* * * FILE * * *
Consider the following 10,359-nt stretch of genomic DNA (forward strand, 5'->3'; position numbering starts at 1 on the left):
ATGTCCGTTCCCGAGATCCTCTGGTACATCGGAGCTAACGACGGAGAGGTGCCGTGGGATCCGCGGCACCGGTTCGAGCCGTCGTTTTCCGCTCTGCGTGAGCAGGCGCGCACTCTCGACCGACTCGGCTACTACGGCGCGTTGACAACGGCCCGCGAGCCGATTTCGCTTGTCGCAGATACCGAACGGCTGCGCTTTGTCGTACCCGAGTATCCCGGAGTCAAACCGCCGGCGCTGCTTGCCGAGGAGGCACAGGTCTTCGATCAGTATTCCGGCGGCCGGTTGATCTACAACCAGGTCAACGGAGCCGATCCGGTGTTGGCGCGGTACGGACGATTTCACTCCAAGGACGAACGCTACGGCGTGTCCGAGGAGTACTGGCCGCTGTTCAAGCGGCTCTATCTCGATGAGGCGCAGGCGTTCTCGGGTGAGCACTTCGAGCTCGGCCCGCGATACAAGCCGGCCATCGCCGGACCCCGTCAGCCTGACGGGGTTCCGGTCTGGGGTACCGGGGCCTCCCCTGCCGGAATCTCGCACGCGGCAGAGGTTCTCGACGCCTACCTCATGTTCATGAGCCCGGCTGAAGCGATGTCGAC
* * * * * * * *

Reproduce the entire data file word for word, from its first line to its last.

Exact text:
Consider the following 10,359-nt stretch of genomic DNA (forward strand, 5'->3'; position numbering starts at 1 on the left):
ATGTCCGTTCCCGAGATCCTCTGGTACATCGGAGCTAACGACGGAGAGGTGCCGTGGGATCCGCGGCACCGGTTCGAGCCGTCGTTTTCCGCTCTGCGTGAGCAGGCGCGCACTCTCGACCGACTCGGCTACTACGGCGCGTTGACAACGGCCCGCGAGCCGATTTCGCTTGTCGCAGATACCGAACGGCTGCGCTTTGTCGTACCCGAGTATCCCGGAGTCAAACCGCCGGCGCTGCTTGCCGAGGAGGCACAGGTCTTCGATCAGTATTCCGGCGGCCGGTTGATCTACAACCAGGTCAACGGAGCCGATCCGGTGTTGGCGCGGTACGGACGATTTCACTCCAAGGACGAACGCTACGGCGTGTCCGAGGAGTACTGGCCGCTGTTCAAGCGGCTCTATCTCGATGAGGCGCAGGCGTTCTCGGGTGAGCACTTCGAGCTCGGCCCGCGATACAAGCCGGCCATCGCCGGACCCCGTCAGCCTGACGGGGTTCCGGTCTGGGGTACCGGGGCCTCCCCTGCCGGAATCTCGCACGCGGCAGAGGTTCTCGACGCCTACCTCATGTTCATGAGCCCGGCTGAAGCGATGTCGAC